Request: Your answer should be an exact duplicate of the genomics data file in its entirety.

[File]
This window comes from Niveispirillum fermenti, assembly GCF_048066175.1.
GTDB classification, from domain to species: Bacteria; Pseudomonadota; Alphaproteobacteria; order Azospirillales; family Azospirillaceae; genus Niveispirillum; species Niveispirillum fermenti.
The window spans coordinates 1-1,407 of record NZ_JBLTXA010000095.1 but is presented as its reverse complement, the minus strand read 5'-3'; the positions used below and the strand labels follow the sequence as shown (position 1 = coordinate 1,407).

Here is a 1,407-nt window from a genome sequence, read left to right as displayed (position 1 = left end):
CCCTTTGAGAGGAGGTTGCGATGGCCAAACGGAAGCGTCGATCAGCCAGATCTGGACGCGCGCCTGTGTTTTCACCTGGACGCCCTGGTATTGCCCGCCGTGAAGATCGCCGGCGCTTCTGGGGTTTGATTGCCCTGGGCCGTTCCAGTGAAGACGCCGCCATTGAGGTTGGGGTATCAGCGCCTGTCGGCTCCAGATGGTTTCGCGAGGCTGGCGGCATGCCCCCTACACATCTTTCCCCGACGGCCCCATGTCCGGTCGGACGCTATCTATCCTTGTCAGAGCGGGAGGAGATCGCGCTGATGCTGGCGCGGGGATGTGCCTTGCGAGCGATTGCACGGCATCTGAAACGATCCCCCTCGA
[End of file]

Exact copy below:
This window comes from Niveispirillum fermenti, assembly GCF_048066175.1.
GTDB classification, from domain to species: Bacteria; Pseudomonadota; Alphaproteobacteria; order Azospirillales; family Azospirillaceae; genus Niveispirillum; species Niveispirillum fermenti.
The window spans coordinates 1-1,407 of record NZ_JBLTXA010000095.1 but is presented as its reverse complement, the minus strand read 5'-3'; the positions used below and the strand labels follow the sequence as shown (position 1 = coordinate 1,407).

Here is a 1,407-nt window from a genome sequence, read left to right as displayed (position 1 = left end):
CCCTTTGAGAGGAGGTTGCGATGGCCAAACGGAAGCGTCGATCAGCCAGATCTGGACGCGCGCCTGTGTTTTCACCTGGACGCCCTGGTATTGCCCGCCGTGAAGATCGCCGGCGCTTCTGGGGTTTGATTGCCCTGGGCCGTTCCAGTGAAGACGCCGCCATTGAGGTTGGGGTATCAGCGCCTGTCGGCTCCAGATGGTTTCGCGAGGCTGGCGGCATGCCCCCTACACATCTTTCCCCGACGGCCCCATGTCCGGTCGGACGCTATCTATCCTTGTCAGAGCGGGAGGAGATCGCGCTGATGCTGGCGCGGGGATGTGCCTTGCGAGCGATTGCACGGCATCTGAAACGATCCCCCTCGA